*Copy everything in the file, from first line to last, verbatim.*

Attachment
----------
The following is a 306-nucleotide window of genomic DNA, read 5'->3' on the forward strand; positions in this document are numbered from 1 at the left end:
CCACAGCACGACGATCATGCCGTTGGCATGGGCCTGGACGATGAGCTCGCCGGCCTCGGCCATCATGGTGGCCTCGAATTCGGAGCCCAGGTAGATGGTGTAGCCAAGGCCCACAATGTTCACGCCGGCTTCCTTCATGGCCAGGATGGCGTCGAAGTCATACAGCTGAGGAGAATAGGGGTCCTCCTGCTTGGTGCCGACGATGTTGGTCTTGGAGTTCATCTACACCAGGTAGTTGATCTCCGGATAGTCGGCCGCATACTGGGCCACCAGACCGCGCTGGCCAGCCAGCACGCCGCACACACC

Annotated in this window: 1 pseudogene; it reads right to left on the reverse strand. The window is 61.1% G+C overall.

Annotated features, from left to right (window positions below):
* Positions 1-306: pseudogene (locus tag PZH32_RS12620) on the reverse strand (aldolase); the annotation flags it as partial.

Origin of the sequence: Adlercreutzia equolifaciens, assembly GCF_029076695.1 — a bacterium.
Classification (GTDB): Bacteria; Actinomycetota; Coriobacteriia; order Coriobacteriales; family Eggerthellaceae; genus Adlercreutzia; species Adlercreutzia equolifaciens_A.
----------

The following is a 306-nucleotide window of genomic DNA, read 5'->3' on the forward strand; positions in this document are numbered from 1 at the left end:
CCACAGCACGACGATCATGCCGTTGGCATGGGCCTGGACGATGAGCTCGCCGGCCTCGGCCATCATGGTGGCCTCGAATTCGGAGCCCAGGTAGATGGTGTAGCCAAGGCCCACAATGTTCACGCCGGCTTCCTTCATGGCCAGGATGGCGTCGAAGTCATACAGCTGAGGAGAATAGGGGTCCTCCTGCTTGGTGCCGACGATGTTGGTCTTGGAGTTCATCTACACCAGGTAGTTGATCTCCGGATAGTCGGCCGCATACTGGGCCACCAGACCGCGCTGGCCAGCCAGCACGCCGCACACACC

Annotated in this window: 1 pseudogene; it reads right to left on the reverse strand. The window is 61.1% G+C overall.

Annotated features, from left to right (window positions below):
* Positions 1-306: pseudogene (locus tag PZH32_RS12620) on the reverse strand (aldolase); the annotation flags it as partial.

Origin of the sequence: Adlercreutzia equolifaciens, assembly GCF_029076695.1 — a bacterium.
Classification (GTDB): Bacteria; Actinomycetota; Coriobacteriia; order Coriobacteriales; family Eggerthellaceae; genus Adlercreutzia; species Adlercreutzia equolifaciens_A.